By Joao Lucas Hilgert, Adviser to the board of the Munich European Forum
Part 1 of 3
Brazil is on the cusp of massive political changes, that have been in the works since the beginning of the century. During the course of the last decade and a half, the country was mostly under the rule of the Worker’s Party, locally known as PT. They governed Brazil for 13 years since 2003, a period that was marked by dramatic growth as well as the worst recession in the country’s history and the largest corruption scandal ever brought to light.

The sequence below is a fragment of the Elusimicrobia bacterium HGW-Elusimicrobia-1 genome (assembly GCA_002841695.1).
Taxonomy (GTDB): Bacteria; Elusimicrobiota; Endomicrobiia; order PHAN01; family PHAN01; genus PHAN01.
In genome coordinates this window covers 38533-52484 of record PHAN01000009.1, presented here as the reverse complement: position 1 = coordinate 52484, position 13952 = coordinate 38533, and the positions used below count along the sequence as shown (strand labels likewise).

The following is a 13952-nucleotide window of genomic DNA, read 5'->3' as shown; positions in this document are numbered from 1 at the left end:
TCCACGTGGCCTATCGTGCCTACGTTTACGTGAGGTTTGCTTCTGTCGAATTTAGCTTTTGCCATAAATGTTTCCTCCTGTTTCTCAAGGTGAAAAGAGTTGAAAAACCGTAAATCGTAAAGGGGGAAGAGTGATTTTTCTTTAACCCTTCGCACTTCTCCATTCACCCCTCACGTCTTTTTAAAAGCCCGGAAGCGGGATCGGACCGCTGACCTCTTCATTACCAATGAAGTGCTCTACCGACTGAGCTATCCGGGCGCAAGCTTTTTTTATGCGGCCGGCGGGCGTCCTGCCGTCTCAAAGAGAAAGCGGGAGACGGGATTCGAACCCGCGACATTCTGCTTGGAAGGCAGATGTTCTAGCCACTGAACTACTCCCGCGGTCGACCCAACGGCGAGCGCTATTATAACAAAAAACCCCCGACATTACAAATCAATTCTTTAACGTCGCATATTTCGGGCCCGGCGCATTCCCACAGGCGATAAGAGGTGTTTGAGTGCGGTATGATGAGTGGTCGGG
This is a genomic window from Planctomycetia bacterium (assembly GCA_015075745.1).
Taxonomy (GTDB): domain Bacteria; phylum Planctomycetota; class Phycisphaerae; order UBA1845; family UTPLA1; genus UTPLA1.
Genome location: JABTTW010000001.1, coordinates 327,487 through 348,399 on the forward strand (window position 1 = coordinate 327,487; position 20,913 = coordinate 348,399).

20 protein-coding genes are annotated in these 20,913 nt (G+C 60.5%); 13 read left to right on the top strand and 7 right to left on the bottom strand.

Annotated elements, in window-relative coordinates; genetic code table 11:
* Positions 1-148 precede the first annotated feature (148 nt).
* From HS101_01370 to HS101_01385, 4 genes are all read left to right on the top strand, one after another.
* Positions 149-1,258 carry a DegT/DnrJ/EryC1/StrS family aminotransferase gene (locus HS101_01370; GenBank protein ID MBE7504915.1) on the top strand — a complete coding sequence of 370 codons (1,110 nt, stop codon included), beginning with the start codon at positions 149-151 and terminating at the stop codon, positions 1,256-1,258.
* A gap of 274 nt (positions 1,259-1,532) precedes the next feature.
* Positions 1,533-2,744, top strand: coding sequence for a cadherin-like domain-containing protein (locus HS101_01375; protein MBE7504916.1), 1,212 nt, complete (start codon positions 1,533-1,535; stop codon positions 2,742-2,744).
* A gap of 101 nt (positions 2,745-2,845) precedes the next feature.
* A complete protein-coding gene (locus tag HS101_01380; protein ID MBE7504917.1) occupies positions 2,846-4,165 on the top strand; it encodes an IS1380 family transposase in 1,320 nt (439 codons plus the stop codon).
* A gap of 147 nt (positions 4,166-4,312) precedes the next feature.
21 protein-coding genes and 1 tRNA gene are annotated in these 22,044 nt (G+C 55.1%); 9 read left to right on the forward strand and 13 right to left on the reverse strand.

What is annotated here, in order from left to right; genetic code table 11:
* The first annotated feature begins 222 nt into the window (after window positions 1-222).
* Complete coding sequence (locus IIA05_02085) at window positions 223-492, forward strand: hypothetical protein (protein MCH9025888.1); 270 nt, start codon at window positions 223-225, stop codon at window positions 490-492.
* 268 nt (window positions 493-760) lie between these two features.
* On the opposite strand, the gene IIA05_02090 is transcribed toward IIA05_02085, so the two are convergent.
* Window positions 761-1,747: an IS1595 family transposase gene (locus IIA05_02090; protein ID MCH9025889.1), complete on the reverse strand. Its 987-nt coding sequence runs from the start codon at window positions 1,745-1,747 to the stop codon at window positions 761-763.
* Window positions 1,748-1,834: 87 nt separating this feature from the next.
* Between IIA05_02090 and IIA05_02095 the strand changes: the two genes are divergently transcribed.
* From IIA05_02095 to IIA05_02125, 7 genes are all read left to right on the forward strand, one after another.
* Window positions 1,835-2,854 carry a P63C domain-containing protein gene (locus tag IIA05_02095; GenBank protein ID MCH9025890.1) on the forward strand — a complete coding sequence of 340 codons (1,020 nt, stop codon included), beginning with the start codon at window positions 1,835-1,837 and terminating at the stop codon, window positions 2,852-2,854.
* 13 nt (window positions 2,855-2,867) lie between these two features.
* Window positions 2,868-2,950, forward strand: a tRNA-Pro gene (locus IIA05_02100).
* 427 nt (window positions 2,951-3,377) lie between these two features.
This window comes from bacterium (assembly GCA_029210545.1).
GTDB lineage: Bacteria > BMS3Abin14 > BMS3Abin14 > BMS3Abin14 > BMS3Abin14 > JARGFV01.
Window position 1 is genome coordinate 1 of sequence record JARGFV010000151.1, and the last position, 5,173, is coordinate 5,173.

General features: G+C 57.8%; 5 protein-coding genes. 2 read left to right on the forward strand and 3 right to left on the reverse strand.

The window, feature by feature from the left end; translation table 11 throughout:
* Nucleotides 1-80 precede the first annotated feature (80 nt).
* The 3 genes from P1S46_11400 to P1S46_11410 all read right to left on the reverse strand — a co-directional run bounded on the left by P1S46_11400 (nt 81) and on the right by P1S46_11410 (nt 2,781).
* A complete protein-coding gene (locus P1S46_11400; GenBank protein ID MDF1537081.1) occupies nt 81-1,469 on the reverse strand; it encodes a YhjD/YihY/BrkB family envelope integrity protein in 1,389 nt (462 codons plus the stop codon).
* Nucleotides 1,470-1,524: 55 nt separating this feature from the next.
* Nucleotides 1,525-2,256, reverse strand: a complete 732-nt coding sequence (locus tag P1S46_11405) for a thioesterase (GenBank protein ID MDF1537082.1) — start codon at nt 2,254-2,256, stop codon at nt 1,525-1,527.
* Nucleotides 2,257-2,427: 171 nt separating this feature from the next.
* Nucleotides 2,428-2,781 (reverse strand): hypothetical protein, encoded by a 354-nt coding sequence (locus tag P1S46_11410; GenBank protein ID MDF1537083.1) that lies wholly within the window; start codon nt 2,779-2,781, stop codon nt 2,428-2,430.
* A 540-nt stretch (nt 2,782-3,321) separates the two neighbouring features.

From a distance it’s easy to see why so many Brazilians, especially the most vulnerable, still support PT. Between 2003 and 2011, despite the financial crisis in 2008, Brazil’s GDP grew by 25%, unemployment fell 3 percentage points to 6,73% and consumer price inflation went from 14,7% to a historic low in 2007 of 3,6% rising to 6,6% in 2011. Comprehensive social policies had lifted many out of poverty. The amount of people living under US$1,90 a day went from 11% of the population in 2003 to 4,7% in 2011 and the minimum wage grew by 37%. Continue reading Brazilian Elections 2018: The Road So Far